• HPI Analysis: Tsunami unlikley to impact down ballot races
    By BRIAN A. HOWEY   
        
    NASHVILLE, Ind. – Any notion of a Barry Goldwater or George McGovern style electoral fiasco swamping congressional and Indiana General Assembly races here on the eve of the first Donald Trump/Hillary Clinton debate now seems far-fetched, as polls show a partisan and polarized race tightening up nationally. A wide sweeping tsunami is now unlikely, though not completely out of the question. As the WTHR-Howey Politics Indiana Poll revealed earlier this month, many Republicans have come home to the Trump/Pence ticket, and that is good news for U.S. Rep. Jackie Walorski and 9th CD nominee Trey Hollingsworth. With little less than two months to go, such an electoral tidal wave is still possible, particularly if Trump or Clinton stumbles in emphatic fashion, setting off a ripple that turns into a wave.
        
  • Roving Pence begins to address festering Indiana problems

    By BRIAN A. HOWEY

    NASHVILLE, Ind. – It rained on Gov. Mike Pence in Williamsburg, Va., Tuesday as he continued his historic vice presidential candidacy. Back home in Indiana, the issues continue to drip, drip, drip, finally gathering the roving governor’s attention. After weeks of silence on the lead contamination crisis that forced 1,000 East Chicago residents out of their homes, Gov. Pence had a phone conversation with U.S. Department of Housing and Urban Development Secretary Julián Castro Tuesday morning, then fired off a letter with a number of questions. While work on I-69 resumed on Monday after weeks on no progress, Indiana Finance Authority Finance Director Dan Huge testified before the Interim Roads and Transportation Committee and said the project between Bloomington and Martinsville won’t be completed for another year. It came as Fitch Ratings downgraded the I-69 bonds to junk status. It all prompted Bloomington Mayor John Hamilton to say that the delay is “a major cost to us from what the road should have been and more danger for drivers.” And on the heroin front, the carfentanil-spiked opioid being pushed by an Ohio-based drug cartel, has made its way into Muncie after leaving its deadly carnage in Shoals, Martinsville and LaPorte over the past week, pushing its way into Indiana from Dayton and Cincinnati where there have been dozens over overdoses.

  • 9th CD: Hollingsworth, Yoder spar over tax return release
    By THOMAS CURRY

    GREENWOOD -  Candidates seeking to represent the 9th district in the U.S. House of Representatives participated in their first, and possibly only debate yesterday, trading barbs over taxes, the health care mandate, I-69 and other issues. Democrat Shelli Yoder and Republican Trey Hollingsworth met at the Vallae Vista Conference Center in Greenwood during an event hosted by the local Chamber of Commerce and attended by members and business owners.  The most interesting and loaded question of the debate came at the close of the event when an audience member asked Hollingsworth if he would release his tax returns to promote transparency. Hollingsworth answered, "My opponent is obsessed with my taxes. I am obsessed with your taxes."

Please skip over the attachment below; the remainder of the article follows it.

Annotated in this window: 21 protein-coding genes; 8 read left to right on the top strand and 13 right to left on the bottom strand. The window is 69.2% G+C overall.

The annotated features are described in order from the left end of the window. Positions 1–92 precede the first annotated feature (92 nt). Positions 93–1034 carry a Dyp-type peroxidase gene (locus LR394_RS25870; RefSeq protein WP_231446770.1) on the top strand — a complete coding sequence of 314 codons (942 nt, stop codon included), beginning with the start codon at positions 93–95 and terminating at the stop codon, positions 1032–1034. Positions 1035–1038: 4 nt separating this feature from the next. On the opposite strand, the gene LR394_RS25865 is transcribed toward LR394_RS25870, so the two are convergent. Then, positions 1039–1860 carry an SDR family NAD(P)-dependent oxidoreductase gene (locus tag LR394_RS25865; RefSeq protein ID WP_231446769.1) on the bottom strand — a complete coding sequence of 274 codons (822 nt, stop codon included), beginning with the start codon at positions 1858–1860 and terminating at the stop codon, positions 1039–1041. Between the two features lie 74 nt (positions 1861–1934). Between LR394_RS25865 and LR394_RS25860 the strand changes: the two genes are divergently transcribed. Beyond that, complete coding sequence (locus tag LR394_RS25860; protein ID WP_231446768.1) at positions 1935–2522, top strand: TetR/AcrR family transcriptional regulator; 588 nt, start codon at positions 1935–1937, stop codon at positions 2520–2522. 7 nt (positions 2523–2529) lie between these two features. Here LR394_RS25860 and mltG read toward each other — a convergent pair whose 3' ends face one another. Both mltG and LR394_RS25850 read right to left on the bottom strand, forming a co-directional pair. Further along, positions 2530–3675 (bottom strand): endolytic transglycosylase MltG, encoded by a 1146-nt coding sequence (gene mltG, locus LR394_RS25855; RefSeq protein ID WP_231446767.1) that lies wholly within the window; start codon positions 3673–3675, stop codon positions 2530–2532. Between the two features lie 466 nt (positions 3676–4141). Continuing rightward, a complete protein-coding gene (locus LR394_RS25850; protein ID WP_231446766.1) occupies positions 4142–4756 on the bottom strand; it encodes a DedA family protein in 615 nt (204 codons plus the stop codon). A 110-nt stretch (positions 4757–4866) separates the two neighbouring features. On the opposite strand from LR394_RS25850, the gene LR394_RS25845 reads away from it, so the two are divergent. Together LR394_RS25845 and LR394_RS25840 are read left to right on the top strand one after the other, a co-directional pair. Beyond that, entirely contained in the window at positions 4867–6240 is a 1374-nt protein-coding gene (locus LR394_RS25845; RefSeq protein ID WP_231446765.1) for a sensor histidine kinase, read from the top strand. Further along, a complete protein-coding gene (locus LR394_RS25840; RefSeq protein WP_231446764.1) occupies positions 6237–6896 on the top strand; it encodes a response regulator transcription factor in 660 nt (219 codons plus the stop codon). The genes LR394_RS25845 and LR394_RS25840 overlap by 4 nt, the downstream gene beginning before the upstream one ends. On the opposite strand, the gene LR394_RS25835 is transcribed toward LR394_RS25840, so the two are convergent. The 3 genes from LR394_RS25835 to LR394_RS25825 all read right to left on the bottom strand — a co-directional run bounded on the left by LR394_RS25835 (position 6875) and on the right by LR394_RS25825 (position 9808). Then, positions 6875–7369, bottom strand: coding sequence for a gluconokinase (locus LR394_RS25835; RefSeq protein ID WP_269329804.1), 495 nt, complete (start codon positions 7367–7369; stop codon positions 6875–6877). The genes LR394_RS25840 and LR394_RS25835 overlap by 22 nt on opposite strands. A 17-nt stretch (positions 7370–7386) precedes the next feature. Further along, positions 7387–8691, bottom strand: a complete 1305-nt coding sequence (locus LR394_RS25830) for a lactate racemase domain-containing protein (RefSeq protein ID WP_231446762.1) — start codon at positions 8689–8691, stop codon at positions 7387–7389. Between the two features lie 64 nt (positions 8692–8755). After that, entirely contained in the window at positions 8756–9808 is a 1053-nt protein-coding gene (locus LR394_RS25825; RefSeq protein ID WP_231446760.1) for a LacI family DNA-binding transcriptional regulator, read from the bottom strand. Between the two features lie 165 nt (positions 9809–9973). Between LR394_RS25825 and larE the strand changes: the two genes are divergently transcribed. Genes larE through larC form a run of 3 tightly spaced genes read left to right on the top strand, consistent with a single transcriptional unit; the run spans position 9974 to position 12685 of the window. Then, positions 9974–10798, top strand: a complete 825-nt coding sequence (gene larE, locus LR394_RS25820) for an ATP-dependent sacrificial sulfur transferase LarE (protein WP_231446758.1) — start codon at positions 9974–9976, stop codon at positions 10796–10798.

• HPI Analysis: Violence continues to stalk presidential race
    By BRIAN A. HOWEY

    OLDENBURG, Ind. – As the U.S. presidential election veers into its homestretch with dangers both foreign and domestic lurking out in the ether, the Putin wing of the Republican Party found itself once again enjoined in hair-trigger rhetoric. On Friday night in Miami, presidential nominee Donald Trump pushed the notion that Democratic nominee Hillary Clinton seeks to abolish the 2nd Amendment. “I think that her bodyguards should drop all weapons,” Trump said at a rally as the crowd cheered. “I think they should disarm. Immediately. Let’s see what happens to her. Take their guns away, OK? It’ll be very dangerous.”  The reason? Clinton is seeking to “destroy your 2nd Amendment,” a reference to his take on her gun control policies.
     
  • HPI Analysis: A tough week for Pence on the Hill and at home
    By BRIAN A. HOWEY
        
    WEST LAFAYETTE – The Trumpian march through the swing states polling tossups this past week has Democrats on edge and the fact is, Donald Trump can win the general election. It is being aided and abetted by the shoddy campaign tactics of Hillary Clinton, whose “basket of deplorables” remark last Friday was a Trump style gift. Throw in Clinton’s 9/11 fainting episode, her diagnosed pneumonia revealed through a shroud of Clintonian secrecy, and this presidential race to the bottom continues like none other. So this should have been a buoyant week for Gov. Mike Pence. Not! Pence is being pilloried not only by Mika Brezinski on MSNBC’s “Morning Joe” for “Pencing the issues” (always a bad sign when your name becomes a verb), but his failure to get into the deplorable game has produced bad reviews from Trump campaign manager Kellyanne Conway and U.S. Sen. Mike Lee. There was his homecoming back to Capitol Hill where he found congressional Republicans skeptical of Trump and Pence now heading the Putin wing of the GOP, and Trump’s treatment of women.